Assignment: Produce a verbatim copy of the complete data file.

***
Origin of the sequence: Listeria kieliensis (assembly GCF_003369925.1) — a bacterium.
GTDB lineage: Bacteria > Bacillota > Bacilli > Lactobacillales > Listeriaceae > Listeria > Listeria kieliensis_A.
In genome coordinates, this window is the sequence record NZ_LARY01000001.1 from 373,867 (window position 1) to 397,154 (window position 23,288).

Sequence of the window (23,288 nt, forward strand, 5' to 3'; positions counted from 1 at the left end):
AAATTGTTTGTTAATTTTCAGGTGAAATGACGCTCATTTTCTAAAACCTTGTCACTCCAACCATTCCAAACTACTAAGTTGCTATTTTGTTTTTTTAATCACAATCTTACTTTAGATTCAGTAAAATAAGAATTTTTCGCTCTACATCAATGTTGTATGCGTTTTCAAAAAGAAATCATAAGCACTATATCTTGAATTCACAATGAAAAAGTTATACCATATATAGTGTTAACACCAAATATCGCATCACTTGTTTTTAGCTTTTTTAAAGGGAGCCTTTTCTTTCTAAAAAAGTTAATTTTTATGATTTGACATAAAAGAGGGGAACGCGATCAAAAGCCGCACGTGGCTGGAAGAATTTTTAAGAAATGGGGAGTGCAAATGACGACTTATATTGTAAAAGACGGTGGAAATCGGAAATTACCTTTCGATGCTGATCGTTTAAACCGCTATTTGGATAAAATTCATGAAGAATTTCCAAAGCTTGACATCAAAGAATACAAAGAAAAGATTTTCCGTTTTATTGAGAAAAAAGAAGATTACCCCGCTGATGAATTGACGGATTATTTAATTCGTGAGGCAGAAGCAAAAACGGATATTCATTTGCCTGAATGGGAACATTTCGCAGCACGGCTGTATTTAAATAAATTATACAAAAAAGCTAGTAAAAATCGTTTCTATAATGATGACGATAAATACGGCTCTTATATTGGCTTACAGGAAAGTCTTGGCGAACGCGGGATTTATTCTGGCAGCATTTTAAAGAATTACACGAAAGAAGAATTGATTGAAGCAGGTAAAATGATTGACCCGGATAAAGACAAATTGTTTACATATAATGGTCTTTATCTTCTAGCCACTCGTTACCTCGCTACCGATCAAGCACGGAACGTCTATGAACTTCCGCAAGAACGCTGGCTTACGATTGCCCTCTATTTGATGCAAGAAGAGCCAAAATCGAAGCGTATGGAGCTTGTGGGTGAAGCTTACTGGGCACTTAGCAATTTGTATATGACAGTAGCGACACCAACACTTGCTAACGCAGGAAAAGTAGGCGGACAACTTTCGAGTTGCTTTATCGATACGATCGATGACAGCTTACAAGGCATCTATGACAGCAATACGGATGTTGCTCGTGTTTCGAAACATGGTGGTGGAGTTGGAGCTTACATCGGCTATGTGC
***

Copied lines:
Origin of the sequence: Listeria kieliensis (assembly GCF_003369925.1) — a bacterium.
GTDB lineage: Bacteria > Bacillota > Bacilli > Lactobacillales > Listeriaceae > Listeria > Listeria kieliensis_A.
In genome coordinates, this window is the sequence record NZ_LARY01000001.1 from 373,867 (window position 1) to 397,154 (window position 23,288).

Sequence of the window (23,288 nt, forward strand, 5' to 3'; positions counted from 1 at the left end):
AAATTGTTTGTTAATTTTCAGGTGAAATGACGCTCATTTTCTAAAACCTTGTCACTCCAACCATTCCAAACTACTAAGTTGCTATTTTGTTTTTTTAATCACAATCTTACTTTAGATTCAGTAAAATAAGAATTTTTCGCTCTACATCAATGTTGTATGCGTTTTCAAAAAGAAATCATAAGCACTATATCTTGAATTCACAATGAAAAAGTTATACCATATATAGTGTTAACACCAAATATCGCATCACTTGTTTTTAGCTTTTTTAAAGGGAGCCTTTTCTTTCTAAAAAAGTTAATTTTTATGATTTGACATAAAAGAGGGGAACGCGATCAAAAGCCGCACGTGGCTGGAAGAATTTTTAAGAAATGGGGAGTGCAAATGACGACTTATATTGTAAAAGACGGTGGAAATCGGAAATTACCTTTCGATGCTGATCGTTTAAACCGCTATTTGGATAAAATTCATGAAGAATTTCCAAAGCTTGACATCAAAGAATACAAAGAAAAGATTTTCCGTTTTATTGAGAAAAAAGAAGATTACCCCGCTGATGAATTGACGGATTATTTAATTCGTGAGGCAGAAGCAAAAACGGATATTCATTTGCCTGAATGGGAACATTTCGCAGCACGGCTGTATTTAAATAAATTATACAAAAAAGCTAGTAAAAATCGTTTCTATAATGATGACGATAAATACGGCTCTTATATTGGCTTACAGGAAAGTCTTGGCGAACGCGGGATTTATTCTGGCAGCATTTTAAAGAATTACACGAAAGAAGAATTGATTGAAGCAGGTAAAATGATTGACCCGGATAAAGACAAATTGTTTACATATAATGGTCTTTATCTTCTAGCCACTCGTTACCTCGCTACCGATCAAGCACGGAACGTCTATGAACTTCCGCAAGAACGCTGGCTTACGATTGCCCTCTATTTGATGCAAGAAGAGCCAAAATCGAAGCGTATGGAGCTTGTGGGTGAAGCTTACTGGGCACTTAGCAATTTGTATATGACAGTAGCGACACCAACACTTGCTAACGCAGGAAAAGTAGGCGGACAACTTTCGAGTTGCTTTATCGATACGATCGATGACAGCTTACAAGGCATCTATGACAGCAATACGGATGTTGCTCGTGTTTCGAAACATGGTGGTGGAGTTGGAGCTTACATCGGCTATGTGC